Ever tried to live a greener lifestyle? Buy fewer clothes? Use less plastic? Fly less often? Now, how about giving those things up completely? Impossible! I hear you cry.
But we’ve got news for you: it’s achievable, exciting and you might even enjoy it. In our ‘A Simpler Life’ mini series, we are speaking to people who pledged to make a major change to reduce their environmental footprint, and their experiences of adapting to a new way of life. This time, we’re catching up with Ed Gillespie, Co-Founder of Futerra.
What did you pledge to do and why?
I decided to not fly on holiday – and it’s been 11 years now since I have. For me, it was about being able to travel and see the world but without creating a planet-stewing sea of carbon emissions in the process.
The biggest single part of your carbon footprint that’s discretionary is flying. You can be very eco and go back to basics in your domestic life, but as soon as you get on a plane you drive a coach and horses through your carbon footprint.
What was the moment of realisation that you needed to do this?
It was a creeping thing – I felt like a hypocrite, basically – I’d been working on climate change, I knew all the facts about carbon, so I found it very hard to justify getting on a plane and going on holiday. My desire to go and tan my pale botty on a Spanish beach might not really warrant a ton of carbon.
What were the challenges?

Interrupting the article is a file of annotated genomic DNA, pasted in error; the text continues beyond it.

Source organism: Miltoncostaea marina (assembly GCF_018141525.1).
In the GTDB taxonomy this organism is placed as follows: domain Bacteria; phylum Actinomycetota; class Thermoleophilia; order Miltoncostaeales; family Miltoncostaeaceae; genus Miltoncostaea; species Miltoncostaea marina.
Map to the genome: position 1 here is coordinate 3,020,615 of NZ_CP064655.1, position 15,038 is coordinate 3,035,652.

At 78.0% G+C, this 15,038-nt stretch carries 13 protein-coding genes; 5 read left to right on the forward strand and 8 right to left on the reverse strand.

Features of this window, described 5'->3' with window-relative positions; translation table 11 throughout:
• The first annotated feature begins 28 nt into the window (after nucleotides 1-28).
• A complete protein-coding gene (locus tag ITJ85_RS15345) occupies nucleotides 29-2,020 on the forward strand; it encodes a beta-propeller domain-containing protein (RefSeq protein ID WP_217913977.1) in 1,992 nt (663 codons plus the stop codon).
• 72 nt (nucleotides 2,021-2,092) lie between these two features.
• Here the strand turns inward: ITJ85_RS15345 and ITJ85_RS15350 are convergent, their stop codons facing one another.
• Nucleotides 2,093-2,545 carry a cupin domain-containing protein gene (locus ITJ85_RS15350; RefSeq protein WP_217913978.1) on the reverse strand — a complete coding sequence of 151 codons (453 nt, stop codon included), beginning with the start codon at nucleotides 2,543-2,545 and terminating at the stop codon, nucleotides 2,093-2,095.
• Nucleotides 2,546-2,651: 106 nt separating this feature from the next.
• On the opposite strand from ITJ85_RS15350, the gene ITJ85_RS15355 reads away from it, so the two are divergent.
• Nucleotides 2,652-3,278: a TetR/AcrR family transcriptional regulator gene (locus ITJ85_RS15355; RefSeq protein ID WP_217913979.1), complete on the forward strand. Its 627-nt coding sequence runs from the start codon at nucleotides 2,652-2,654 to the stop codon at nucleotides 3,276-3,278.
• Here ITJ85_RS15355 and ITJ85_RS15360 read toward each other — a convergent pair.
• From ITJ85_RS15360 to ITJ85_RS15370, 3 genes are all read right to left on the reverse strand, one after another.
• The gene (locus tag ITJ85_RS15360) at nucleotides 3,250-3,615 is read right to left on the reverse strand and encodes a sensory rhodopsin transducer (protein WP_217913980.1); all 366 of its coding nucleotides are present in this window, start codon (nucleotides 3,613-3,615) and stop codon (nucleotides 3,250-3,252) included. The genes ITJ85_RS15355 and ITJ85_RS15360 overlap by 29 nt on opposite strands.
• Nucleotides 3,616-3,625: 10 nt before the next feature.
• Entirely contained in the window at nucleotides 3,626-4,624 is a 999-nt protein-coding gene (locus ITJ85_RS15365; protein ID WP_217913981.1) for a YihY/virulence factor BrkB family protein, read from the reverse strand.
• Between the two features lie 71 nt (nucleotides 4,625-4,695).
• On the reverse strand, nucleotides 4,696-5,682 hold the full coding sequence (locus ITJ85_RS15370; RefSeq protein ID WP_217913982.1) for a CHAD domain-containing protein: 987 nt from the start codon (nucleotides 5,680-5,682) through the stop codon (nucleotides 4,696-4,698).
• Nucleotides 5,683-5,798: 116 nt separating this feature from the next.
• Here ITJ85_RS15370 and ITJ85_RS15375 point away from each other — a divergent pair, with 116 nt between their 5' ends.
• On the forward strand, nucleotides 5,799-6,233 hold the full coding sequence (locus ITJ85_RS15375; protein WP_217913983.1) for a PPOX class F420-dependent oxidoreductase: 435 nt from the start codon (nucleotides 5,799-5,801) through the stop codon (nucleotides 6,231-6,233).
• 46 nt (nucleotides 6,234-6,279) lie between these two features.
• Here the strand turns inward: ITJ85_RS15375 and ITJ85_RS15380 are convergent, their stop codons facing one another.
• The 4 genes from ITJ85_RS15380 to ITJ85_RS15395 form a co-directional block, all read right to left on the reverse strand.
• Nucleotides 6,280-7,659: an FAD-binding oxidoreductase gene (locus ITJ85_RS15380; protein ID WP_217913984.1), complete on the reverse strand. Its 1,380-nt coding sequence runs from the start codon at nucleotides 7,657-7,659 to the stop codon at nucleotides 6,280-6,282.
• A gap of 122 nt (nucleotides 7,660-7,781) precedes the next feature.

It has created strain in relationships. I’ve had girlfriends say to me “You won’t get on a fucking plane so we can go on holiday, you asshole.”
But giving up flying isn’t about giving something up; it’s about rediscovering the world of overland travel adventure. It reconnects you to the world in a different way. It’s changing the mindset of what travel really is – is it an experience in itself or is it just transit?
Do you miss flying just a tiny bit?
On the very few occasions that I get to fly, I do get stupidly excited about takeoff. I would say flying is like a deep-fried mars bar, you can have one very, very occasionally – but not very often.
I always joke that on a plane it’s infantalisation – sit there, strap yourself in, eat that and keep out of mischief – whereas on the train, you can misbehave wildly.
What’s been the best part of the experience?
It celebrates what connects us; when you travel through the world rather than over it, you have the gradual transition of landscape, culture, people, language, cuisines… it celebrates what we all have in common – whereas flying can end up emphasizing difference.
If you travel overland to India, you’ll feel relatively adjusted by the time you get there. Whereas if you fly straight from London to Mumbai it’s like, “BOOM! This is mental” – although, arriving in Mumbai will always be mental.
Have you managed to get more people doing it?
We brought in the ‘slow travel policy’ at my company Futerra, and lots of people have done overland adventures as a result. If they travel on holiday in Europe and take the train rather than the plane, we give them an extra day’s leave.
So, after trying out every mode of transport, what’s your favourite?
The camel, obviously.